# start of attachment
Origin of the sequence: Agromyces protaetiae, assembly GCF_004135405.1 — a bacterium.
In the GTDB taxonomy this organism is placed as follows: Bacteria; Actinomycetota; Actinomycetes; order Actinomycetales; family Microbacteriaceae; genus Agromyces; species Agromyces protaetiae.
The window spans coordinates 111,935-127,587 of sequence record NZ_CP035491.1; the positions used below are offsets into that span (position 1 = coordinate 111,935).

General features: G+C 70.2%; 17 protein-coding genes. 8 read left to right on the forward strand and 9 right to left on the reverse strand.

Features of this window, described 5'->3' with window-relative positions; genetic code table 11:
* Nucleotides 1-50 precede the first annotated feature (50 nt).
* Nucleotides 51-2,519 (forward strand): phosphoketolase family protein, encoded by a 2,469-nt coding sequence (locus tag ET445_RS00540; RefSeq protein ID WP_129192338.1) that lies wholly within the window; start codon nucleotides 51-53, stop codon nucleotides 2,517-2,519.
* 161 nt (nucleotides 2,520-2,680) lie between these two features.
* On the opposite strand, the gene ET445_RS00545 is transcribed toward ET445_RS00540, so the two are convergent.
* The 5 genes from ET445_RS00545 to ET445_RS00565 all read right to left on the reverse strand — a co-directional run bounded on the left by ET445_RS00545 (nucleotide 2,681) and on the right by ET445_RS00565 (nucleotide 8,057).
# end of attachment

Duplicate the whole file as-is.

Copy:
Origin of the sequence: Agromyces protaetiae, assembly GCF_004135405.1 — a bacterium.
In the GTDB taxonomy this organism is placed as follows: Bacteria; Actinomycetota; Actinomycetes; order Actinomycetales; family Microbacteriaceae; genus Agromyces; species Agromyces protaetiae.
The window spans coordinates 111,935-127,587 of sequence record NZ_CP035491.1; the positions used below are offsets into that span (position 1 = coordinate 111,935).

General features: G+C 70.2%; 17 protein-coding genes. 8 read left to right on the forward strand and 9 right to left on the reverse strand.

Features of this window, described 5'->3' with window-relative positions; genetic code table 11:
* Nucleotides 1-50 precede the first annotated feature (50 nt).
* Nucleotides 51-2,519 (forward strand): phosphoketolase family protein, encoded by a 2,469-nt coding sequence (locus tag ET445_RS00540; RefSeq protein ID WP_129192338.1) that lies wholly within the window; start codon nucleotides 51-53, stop codon nucleotides 2,517-2,519.
* 161 nt (nucleotides 2,520-2,680) lie between these two features.
* On the opposite strand, the gene ET445_RS00545 is transcribed toward ET445_RS00540, so the two are convergent.
* The 5 genes from ET445_RS00545 to ET445_RS00565 all read right to left on the reverse strand — a co-directional run bounded on the left by ET445_RS00545 (nucleotide 2,681) and on the right by ET445_RS00565 (nucleotide 8,057).